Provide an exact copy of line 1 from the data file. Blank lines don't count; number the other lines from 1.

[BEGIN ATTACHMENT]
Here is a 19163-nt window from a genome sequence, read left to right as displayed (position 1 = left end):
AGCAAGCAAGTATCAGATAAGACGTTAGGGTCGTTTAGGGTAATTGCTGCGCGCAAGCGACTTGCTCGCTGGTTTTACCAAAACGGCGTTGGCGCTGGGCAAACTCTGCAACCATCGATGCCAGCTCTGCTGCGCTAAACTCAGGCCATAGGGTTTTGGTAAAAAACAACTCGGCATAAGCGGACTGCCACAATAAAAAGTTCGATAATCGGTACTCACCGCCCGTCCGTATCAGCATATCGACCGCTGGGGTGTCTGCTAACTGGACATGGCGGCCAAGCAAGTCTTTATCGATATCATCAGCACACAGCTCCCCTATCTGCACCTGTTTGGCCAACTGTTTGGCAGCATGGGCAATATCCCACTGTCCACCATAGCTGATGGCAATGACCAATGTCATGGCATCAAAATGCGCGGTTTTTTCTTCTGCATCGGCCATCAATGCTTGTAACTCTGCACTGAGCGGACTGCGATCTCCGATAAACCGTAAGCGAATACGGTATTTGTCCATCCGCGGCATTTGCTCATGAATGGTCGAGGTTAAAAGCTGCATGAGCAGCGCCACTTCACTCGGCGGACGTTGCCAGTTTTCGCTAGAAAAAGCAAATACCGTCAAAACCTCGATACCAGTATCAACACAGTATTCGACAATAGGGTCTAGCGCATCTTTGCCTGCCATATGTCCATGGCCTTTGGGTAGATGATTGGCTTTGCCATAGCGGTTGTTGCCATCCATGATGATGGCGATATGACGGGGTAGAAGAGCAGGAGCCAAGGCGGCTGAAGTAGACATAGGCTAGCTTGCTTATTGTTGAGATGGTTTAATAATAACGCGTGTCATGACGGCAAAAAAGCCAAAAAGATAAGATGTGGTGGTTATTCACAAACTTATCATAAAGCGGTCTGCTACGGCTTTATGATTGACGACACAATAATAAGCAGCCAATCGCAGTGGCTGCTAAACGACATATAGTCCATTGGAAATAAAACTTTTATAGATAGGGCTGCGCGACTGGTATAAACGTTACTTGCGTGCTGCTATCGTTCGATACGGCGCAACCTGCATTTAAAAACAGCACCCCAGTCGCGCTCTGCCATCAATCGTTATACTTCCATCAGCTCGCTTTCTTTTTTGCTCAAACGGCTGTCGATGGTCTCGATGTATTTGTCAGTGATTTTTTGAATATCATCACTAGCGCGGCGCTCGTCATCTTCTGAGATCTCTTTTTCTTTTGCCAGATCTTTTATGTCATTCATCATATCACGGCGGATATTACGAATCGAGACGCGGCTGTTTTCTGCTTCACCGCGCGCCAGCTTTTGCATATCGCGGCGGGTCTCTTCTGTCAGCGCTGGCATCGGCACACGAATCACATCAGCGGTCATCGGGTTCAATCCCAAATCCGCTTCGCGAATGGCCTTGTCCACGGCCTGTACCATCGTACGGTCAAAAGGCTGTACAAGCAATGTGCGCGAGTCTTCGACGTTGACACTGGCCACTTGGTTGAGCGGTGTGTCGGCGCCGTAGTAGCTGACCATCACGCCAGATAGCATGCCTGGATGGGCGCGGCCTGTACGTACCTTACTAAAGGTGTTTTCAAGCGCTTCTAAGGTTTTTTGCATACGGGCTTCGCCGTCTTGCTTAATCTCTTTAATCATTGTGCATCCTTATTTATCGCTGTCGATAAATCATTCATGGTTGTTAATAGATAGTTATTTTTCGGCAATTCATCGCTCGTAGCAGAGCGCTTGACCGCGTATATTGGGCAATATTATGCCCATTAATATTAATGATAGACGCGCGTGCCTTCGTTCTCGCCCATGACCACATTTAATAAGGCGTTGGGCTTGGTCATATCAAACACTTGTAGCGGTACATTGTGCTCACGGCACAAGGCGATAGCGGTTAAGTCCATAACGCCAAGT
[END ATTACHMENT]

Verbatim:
Here is a 19163-nt window from a genome sequence, read left to right as displayed (position 1 = left end):